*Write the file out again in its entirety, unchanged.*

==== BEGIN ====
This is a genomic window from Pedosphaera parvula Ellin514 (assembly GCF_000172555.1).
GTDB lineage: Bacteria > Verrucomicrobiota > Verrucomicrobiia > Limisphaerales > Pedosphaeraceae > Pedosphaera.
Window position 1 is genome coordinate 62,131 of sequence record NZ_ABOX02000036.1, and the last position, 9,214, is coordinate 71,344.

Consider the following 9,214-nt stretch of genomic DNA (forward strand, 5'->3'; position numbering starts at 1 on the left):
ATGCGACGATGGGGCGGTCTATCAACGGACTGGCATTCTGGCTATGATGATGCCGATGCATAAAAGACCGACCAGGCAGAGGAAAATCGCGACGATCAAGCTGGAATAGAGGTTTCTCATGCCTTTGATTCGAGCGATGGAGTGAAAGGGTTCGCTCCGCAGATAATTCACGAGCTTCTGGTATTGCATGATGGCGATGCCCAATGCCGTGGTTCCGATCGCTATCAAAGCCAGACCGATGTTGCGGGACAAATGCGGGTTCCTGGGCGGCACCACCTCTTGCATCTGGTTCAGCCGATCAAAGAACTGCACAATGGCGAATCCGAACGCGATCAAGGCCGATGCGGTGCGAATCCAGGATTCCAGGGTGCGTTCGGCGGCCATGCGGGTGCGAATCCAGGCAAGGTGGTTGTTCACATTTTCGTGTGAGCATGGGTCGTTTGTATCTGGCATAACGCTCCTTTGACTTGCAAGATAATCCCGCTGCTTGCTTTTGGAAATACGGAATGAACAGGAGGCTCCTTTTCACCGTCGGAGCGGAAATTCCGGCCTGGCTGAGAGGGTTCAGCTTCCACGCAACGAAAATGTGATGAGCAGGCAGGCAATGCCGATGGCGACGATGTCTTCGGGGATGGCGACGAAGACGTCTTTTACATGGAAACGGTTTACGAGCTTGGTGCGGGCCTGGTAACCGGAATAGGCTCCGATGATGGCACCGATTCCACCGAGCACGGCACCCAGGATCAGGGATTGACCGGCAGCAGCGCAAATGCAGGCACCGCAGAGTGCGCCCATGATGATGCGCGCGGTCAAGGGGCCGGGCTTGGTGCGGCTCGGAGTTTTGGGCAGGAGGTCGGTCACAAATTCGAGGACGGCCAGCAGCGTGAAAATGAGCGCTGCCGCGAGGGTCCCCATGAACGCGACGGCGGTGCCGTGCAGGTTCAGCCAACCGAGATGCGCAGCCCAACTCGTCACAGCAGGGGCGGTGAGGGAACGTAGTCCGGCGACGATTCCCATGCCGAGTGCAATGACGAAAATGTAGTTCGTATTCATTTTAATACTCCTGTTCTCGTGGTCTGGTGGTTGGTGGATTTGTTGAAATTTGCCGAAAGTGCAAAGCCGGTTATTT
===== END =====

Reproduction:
This is a genomic window from Pedosphaera parvula Ellin514 (assembly GCF_000172555.1).
GTDB lineage: Bacteria > Verrucomicrobiota > Verrucomicrobiia > Limisphaerales > Pedosphaeraceae > Pedosphaera.
Window position 1 is genome coordinate 62,131 of sequence record NZ_ABOX02000036.1, and the last position, 9,214, is coordinate 71,344.

Consider the following 9,214-nt stretch of genomic DNA (forward strand, 5'->3'; position numbering starts at 1 on the left):
ATGCGACGATGGGGCGGTCTATCAACGGACTGGCATTCTGGCTATGATGATGCCGATGCATAAAAGACCGACCAGGCAGAGGAAAATCGCGACGATCAAGCTGGAATAGAGGTTTCTCATGCCTTTGATTCGAGCGATGGAGTGAAAGGGTTCGCTCCGCAGATAATTCACGAGCTTCTGGTATTGCATGATGGCGATGCCCAATGCCGTGGTTCCGATCGCTATCAAAGCCAGACCGATGTTGCGGGACAAATGCGGGTTCCTGGGCGGCACCACCTCTTGCATCTGGTTCAGCCGATCAAAGAACTGCACAATGGCGAATCCGAACGCGATCAAGGCCGATGCGGTGCGAATCCAGGATTCCAGGGTGCGTTCGGCGGCCATGCGGGTGCGAATCCAGGCAAGGTGGTTGTTCACATTTTCGTGTGAGCATGGGTCGTTTGTATCTGGCATAACGCTCCTTTGACTTGCAAGATAATCCCGCTGCTTGCTTTTGGAAATACGGAATGAACAGGAGGCTCCTTTTCACCGTCGGAGCGGAAATTCCGGCCTGGCTGAGAGGGTTCAGCTTCCACGCAACGAAAATGTGATGAGCAGGCAGGCAATGCCGATGGCGACGATGTCTTCGGGGATGGCGACGAAGACGTCTTTTACATGGAAACGGTTTACGAGCTTGGTGCGGGCCTGGTAACCGGAATAGGCTCCGATGATGGCACCGATTCCACCGAGCACGGCACCCAGGATCAGGGATTGACCGGCAGCAGCGCAAATGCAGGCACCGCAGAGTGCGCCCATGATGATGCGCGCGGTCAAGGGGCCGGGCTTGGTGCGGCTCGGAGTTTTGGGCAGGAGGTCGGTCACAAATTCGAGGACGGCCAGCAGCGTGAAAATGAGCGCTGCCGCGAGGGTCCCCATGAACGCGACGGCGGTGCCGTGCAGGTTCAGCCAACCGAGATGCGCAGCCCAACTCGTCACAGCAGGGGCGGTGAGGGAACGTAGTCCGGCGACGATTCCCATGCCGAGTGCAATGACGAAAATGTAGTTCGTATTCATTTTAATACTCCTGTTCTCGTGGTCTGGTGGTTGGTGGATTTGTTGAAATTTGCCGAAAGTGCAAAGCCGGTTATTT